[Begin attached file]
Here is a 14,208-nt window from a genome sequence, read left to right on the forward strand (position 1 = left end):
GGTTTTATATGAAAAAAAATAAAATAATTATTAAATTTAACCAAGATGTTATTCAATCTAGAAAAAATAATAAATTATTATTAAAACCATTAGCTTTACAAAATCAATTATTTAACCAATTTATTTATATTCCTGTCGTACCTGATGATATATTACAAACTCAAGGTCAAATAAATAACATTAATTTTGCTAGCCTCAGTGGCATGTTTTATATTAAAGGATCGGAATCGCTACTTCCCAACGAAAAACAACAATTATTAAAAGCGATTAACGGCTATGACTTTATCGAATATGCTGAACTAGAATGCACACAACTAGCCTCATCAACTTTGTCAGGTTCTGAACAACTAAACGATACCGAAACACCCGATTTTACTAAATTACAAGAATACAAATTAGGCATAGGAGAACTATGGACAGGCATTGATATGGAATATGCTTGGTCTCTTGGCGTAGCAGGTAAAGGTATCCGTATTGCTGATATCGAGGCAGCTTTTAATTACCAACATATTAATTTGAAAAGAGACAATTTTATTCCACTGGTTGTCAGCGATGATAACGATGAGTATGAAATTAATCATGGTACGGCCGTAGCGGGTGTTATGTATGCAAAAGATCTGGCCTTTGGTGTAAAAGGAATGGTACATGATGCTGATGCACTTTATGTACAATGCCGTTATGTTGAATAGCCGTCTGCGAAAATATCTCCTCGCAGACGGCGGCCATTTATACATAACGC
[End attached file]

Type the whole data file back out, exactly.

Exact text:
Here is a 14,208-nt window from a genome sequence, read left to right on the forward strand (position 1 = left end):
GGTTTTATATGAAAAAAAATAAAATAATTATTAAATTTAACCAAGATGTTATTCAATCTAGAAAAAATAATAAATTATTATTAAAACCATTAGCTTTACAAAATCAATTATTTAACCAATTTATTTATATTCCTGTCGTACCTGATGATATATTACAAACTCAAGGTCAAATAAATAACATTAATTTTGCTAGCCTCAGTGGCATGTTTTATATTAAAGGATCGGAATCGCTACTTCCCAACGAAAAACAACAATTATTAAAAGCGATTAACGGCTATGACTTTATCGAATATGCTGAACTAGAATGCACACAACTAGCCTCATCAACTTTGTCAGGTTCTGAACAACTAAACGATACCGAAACACCCGATTTTACTAAATTACAAGAATACAAATTAGGCATAGGAGAACTATGGACAGGCATTGATATGGAATATGCTTGGTCTCTTGGCGTAGCAGGTAAAGGTATCCGTATTGCTGATATCGAGGCAGCTTTTAATTACCAACATATTAATTTGAAAAGAGACAATTTTATTCCACTGGTTGTCAGCGATGATAACGATGAGTATGAAATTAATCATGGTACGGCCGTAGCGGGTGTTATGTATGCAAAAGATCTGGCCTTTGGTGTAAAAGGAATGGTACATGATGCTGATGCACTTTATGTACAATGCCGTTATGTTGAATAGCCGTCTGCGAAAATATCTCCTCGCAGACGGCGGCCATTTATACATAACGC